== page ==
The Impact of Unlicensed Security and How to Prevent It
The UK events sector is a £42 billion industry, preyed on by fraudsters in the private security industry who are not Security Industry Authority (SIA) licensed leading to improperly trained individuals cover all types of events, customers and clients being none the wiser. The SIA has prosecuted over 30 people or businesses in the past 12 months, with one of the SIA’s most significant prosecutions the LS Armour case affecting the security of many high-profile events nationwide.
All ARK’s responding officers hold a valid SIA licence and we are an Approved Contractor Scheme (ACS) company.
Who is the Security Industry Authority (SIA)?
The SIA is an independent body that regulates the UK’s private security industry, reporting directly to the Home Secretary under the Private Security Industry Act 2001 “the Act”. The organisation’s two main duties are compulsory licensing of individuals undertaking designated activities in the private security industry and managing the Approved Contractor Scheme, assessing private security suppliers against specific criteria.
What is the LS Armour Case?
The director of LS Armour, Lee Szuchnik, alongside his fellow director Erica Lloyd, supplied unlicensed staff with fake SIA licences to the Download Festival, Glastonbury Festival, two Adele Wembley Stadium concerts, 2000Trees Festival and Cornbury Festival in the summer of 2017. Unlicensed door supervisors were also supplied to two pubs.
Szuchnik was himself refused an SIA licence in June 2017 due to prior offences. The security staff supplied by LS Armour were using the identities of genuine SIA licence holders, which had been dishonestly obtained by the two directors by inviting legitimate licenced individuals for interview.
The SIA, working with South Wales Police, also found the directors were planning to send unlicensed staff to more events. Lee Szuchnik was consequently jailed for two years and three months and Erica Lloyd was given a suspended sentence.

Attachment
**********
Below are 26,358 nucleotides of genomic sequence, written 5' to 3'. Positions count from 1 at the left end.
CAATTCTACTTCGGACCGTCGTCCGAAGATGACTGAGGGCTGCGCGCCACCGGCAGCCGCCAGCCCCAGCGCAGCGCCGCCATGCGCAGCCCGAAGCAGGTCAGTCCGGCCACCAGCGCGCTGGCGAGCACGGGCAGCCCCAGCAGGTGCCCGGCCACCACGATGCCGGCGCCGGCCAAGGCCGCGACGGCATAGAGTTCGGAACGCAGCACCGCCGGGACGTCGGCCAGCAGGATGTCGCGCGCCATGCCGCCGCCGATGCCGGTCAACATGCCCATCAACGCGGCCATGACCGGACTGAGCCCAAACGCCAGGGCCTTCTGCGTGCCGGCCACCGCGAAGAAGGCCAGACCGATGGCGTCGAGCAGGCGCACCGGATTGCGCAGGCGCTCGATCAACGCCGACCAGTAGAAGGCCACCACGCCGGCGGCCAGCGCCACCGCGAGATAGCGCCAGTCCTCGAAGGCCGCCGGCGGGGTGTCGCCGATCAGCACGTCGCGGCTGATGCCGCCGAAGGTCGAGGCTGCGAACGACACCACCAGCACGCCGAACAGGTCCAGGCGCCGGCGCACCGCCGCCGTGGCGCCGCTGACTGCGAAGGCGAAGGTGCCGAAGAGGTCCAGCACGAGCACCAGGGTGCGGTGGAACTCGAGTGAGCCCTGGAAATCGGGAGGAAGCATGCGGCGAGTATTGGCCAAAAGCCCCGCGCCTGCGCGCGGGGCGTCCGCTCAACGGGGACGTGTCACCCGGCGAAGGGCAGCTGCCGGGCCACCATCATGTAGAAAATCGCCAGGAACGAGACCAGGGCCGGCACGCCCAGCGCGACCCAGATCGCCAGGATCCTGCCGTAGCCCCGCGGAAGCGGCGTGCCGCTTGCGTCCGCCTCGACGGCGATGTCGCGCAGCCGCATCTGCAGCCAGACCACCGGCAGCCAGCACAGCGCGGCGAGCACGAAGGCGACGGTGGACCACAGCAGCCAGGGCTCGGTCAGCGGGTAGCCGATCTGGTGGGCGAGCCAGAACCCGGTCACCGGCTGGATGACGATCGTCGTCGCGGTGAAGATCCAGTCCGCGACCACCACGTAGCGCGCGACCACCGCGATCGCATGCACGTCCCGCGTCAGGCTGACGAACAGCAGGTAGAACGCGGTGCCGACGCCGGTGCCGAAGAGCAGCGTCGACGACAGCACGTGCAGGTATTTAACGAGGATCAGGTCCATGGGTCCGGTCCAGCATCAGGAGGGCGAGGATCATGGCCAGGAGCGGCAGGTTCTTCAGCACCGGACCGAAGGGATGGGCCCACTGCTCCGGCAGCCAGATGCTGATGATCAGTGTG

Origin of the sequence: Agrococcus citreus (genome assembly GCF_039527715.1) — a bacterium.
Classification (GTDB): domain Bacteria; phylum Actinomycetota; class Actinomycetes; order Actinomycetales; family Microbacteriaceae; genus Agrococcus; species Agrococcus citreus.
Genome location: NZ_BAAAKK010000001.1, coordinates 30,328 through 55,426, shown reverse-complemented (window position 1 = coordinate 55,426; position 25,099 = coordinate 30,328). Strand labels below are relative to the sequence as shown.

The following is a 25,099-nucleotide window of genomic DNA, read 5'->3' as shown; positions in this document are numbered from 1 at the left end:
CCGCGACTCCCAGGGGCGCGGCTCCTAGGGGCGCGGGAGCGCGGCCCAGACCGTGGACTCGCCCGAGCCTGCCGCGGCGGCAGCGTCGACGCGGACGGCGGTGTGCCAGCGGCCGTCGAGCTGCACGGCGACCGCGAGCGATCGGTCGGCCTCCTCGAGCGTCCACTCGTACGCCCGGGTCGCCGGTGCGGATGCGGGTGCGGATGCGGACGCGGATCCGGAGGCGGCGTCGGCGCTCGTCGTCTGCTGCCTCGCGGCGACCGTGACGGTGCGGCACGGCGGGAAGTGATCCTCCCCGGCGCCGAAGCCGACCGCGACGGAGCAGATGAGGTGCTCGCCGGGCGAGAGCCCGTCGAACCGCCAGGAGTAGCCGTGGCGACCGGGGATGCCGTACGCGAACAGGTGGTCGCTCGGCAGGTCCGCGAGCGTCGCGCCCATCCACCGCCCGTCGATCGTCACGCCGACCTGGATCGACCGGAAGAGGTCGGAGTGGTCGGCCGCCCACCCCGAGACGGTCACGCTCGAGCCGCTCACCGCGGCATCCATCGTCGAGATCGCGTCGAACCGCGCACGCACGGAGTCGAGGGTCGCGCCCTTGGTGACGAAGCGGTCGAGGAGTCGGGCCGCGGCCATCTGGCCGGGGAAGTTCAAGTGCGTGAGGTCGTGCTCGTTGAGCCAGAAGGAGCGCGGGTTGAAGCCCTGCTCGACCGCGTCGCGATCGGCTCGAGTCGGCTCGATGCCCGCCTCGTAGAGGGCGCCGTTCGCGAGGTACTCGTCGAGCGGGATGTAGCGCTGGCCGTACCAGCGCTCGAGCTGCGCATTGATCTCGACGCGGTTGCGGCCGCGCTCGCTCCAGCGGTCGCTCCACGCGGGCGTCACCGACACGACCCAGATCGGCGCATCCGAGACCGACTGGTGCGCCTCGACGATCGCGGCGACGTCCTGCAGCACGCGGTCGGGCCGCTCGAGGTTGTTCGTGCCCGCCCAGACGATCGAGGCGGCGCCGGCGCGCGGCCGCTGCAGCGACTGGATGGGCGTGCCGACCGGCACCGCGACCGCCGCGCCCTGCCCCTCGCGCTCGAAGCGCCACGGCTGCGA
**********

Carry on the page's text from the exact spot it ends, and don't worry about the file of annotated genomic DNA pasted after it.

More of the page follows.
Four of LS Armour’s staff found to be using false SIA badges were summonsed under section 1 of the Fraud Act 2006.
Nathan Salmon, Criminal Investigations Manager at the SIA, said:
“This fraud put untrained and un-vetted security staff in a position of responsibility at numerous festivals. This put event organisers, suppliers, and members of the public at an increased security risk. People going to events and festivals must be able to have confidence in the fact that the security personnel put there to protect them are legitimately licensed.”
Is Unlicensed Staff’s Lack of Training the Sole Issue?
In a word, no. Unlicensed staff are not just entirely untrained for the events, some have been found smuggling drugs for extra money. A BBC Three documentary Festival Drugs: Meet the Dealers exposed the use of unlicensed security at festivals and showed how easy it is for security personnel to get drugs on-site with a fake licence.
A whistle-blower in the documentary explained:
“There is so many big festivals at the same time up and down the country, the big [security] companies, they don’t have the manpower, they’ll subcontract big chunks to different people. They’ll put an advert on the internet and they’ll take anybody.”
What Do You Need to Know About Event Security?
When planning and implementing security at an event, it’s important to do you research and be informed about what exactly you want. Keep in mind, you pay for quality and by paying less for security you’re more likely to increase the risk to your attendees and damage your reputation. Always consider the Act and seek independent legal advice when buying security, this ensures better customer service and an overall safer event.
Carry Out a Risk Assessment